Low maternal vitamin D status in pregnancy increases the risk of childhood obesity

V. Daraki*, T. Roumeliotaki, G. Chalkiadaki, M. Katrinaki, M. Karachaliou, V. Leventakou, M. Vafeiadi, K. Sarri, M. Vassilaki, S. Papavasiliou, M. Kogevinas, L. Chatzi

*Corresponding author for this work

Research output: Contribution to journalArticleAcademicpeer-review

18 Citations (Web of Science)

Abstract

Background: Vitamin D may modulate adipogenesis. However, limited studies have investigated the effect of maternal vitamin D during pregnancy on offspring adiposity or cardiometabolic parameters with inconclusive results. Objectives: The objective of this study is to examine the association of maternal 25(OH)-vitamin D [25(OH)D] status with offspring obesity and cardiometabolic characteristics in 532 mother-child pairs from the prospective pregnancy cohort Rhea in Crete, Greece. Methods: Maternal 25(OH)D concentrations were measured at the first prenatal visit (mean: 14 weeks, SD: 4). Child outcomes included body mass index standard deviation score, waist circumference, skin-fold thickness, blood pressure and serum lipids at ages 4 and 6 years. Body fat percentage was also measured at 6 years. Body mass index growth trajectories from birth to 6 years were estimated by mixed effects models with fractional polynomials of age. Adjusted associations were obtained via multivariable linear regression analyses. Results: About two-thirds of participating mothers had 25(OH)D concentrations <50 nmol L-1. Offspring of women in the low 25(OH)D tertile (<37.7 nmol L-1) had higher body mass index standard deviation score (beta 0.20, 95% CI: 0.03, 0.37), and waist circumference (beta 0.87 95% CI: 0.12, 1.63) at preschool age, compared with the offspring of women with higher 25(OH)D measurements (>= 37.7 nmol L-1), on covariate-adjusted analyses. The observed relationships persisted at age 6 years. We found no association between maternal 25(OH)D concentrations and offspring blood pressure or serum lipids at both time points. Conclusions: Exposure to very low 25(OH)D concentrations in utero may increase childhood adiposity indices. Given that vitamin D is a modifiable risk factor, our findings may have important public health implications.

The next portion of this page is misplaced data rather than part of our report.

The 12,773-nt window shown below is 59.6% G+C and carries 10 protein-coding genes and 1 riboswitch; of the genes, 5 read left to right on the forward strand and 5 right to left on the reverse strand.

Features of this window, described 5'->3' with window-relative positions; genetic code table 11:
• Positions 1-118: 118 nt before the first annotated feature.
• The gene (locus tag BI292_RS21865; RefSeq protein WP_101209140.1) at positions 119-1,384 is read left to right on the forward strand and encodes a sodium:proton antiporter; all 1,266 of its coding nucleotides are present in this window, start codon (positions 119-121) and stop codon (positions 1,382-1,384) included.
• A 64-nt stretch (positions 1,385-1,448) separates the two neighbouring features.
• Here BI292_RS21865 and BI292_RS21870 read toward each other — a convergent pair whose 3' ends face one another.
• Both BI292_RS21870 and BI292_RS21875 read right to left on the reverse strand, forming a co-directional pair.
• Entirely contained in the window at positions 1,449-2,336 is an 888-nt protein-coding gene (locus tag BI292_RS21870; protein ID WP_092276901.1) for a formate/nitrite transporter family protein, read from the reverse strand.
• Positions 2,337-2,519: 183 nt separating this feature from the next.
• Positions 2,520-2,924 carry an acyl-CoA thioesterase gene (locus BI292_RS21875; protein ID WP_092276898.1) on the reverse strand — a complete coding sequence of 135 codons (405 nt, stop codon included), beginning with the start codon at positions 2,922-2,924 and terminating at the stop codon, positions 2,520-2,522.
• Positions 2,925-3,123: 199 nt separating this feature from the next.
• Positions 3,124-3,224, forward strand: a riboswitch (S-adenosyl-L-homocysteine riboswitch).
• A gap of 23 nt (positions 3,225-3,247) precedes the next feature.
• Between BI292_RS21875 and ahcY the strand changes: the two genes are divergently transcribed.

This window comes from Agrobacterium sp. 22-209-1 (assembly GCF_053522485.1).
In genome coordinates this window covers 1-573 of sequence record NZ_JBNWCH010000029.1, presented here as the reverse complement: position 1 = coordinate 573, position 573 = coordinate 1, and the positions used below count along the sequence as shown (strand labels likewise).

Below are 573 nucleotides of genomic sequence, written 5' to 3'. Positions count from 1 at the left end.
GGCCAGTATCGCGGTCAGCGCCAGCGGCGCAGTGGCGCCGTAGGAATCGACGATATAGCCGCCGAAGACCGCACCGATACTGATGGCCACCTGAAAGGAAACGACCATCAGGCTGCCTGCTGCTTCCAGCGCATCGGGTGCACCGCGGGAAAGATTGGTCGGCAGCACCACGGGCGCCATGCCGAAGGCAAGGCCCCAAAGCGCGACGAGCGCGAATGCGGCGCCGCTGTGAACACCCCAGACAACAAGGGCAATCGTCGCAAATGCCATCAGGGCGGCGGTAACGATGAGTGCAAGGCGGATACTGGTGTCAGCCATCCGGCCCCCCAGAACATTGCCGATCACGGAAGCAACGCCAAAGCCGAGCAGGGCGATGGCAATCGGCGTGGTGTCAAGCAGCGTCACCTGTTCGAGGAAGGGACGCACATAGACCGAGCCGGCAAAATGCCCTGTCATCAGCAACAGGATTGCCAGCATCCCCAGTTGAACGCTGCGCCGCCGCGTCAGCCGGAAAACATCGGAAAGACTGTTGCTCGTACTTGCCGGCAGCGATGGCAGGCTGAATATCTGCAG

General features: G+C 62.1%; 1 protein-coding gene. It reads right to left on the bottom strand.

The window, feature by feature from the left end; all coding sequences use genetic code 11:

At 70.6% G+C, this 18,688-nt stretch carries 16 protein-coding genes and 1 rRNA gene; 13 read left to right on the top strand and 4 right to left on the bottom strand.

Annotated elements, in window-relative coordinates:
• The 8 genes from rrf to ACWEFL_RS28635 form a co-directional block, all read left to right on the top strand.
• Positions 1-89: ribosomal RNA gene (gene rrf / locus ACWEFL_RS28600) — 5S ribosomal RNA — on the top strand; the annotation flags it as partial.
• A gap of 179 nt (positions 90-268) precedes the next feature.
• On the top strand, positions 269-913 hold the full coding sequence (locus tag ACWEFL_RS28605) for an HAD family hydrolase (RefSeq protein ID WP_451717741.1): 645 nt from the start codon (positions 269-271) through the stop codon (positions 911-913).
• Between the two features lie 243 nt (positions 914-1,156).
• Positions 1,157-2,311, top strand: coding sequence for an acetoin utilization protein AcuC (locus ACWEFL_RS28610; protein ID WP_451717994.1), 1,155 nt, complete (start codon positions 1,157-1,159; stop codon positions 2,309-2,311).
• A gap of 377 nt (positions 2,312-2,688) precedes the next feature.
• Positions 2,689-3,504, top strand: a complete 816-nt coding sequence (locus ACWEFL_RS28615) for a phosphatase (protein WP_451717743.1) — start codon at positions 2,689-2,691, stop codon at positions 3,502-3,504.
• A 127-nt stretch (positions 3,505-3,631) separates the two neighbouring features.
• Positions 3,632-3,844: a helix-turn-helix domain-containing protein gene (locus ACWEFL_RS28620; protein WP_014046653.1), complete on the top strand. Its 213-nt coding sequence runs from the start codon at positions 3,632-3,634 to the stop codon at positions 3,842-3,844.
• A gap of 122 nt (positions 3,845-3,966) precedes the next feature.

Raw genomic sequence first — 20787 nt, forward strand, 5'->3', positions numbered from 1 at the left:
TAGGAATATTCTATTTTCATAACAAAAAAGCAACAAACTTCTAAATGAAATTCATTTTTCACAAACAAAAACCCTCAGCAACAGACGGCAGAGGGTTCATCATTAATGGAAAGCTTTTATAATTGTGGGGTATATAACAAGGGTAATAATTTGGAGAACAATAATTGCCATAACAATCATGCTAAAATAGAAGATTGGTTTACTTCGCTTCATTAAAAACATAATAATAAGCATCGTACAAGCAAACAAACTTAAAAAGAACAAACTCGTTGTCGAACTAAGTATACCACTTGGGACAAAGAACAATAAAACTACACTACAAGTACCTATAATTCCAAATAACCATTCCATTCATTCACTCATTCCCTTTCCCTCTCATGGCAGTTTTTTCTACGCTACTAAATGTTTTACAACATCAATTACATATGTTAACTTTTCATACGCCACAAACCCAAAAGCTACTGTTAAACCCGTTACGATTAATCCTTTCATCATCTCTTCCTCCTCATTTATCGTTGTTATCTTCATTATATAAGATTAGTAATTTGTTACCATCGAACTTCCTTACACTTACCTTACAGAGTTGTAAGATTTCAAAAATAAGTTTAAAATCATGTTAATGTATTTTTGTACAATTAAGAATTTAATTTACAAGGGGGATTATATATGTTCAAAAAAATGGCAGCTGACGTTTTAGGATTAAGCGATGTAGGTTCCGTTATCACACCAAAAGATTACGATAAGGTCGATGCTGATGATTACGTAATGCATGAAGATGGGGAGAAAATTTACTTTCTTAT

Original languageEnglish
Pages (from-to)467-475
Number of pages9
JournalPediatric Obesity
Volume13
Issue number8
DOIs
Publication statusPublished - 1 Aug 2018

Keywords

  • Child blood pressure
  • child lipids
  • child obesity
  • pregnancy
  • preschool age
  • vitamin D
  • ADIPOSE-TISSUE
  • BODY-COMPOSITION
  • D DEFICIENCY
  • ADOLESCENCE
  • CHILDREN
  • INFANCY
  • GROWTH
  • COHORT
  • AGE

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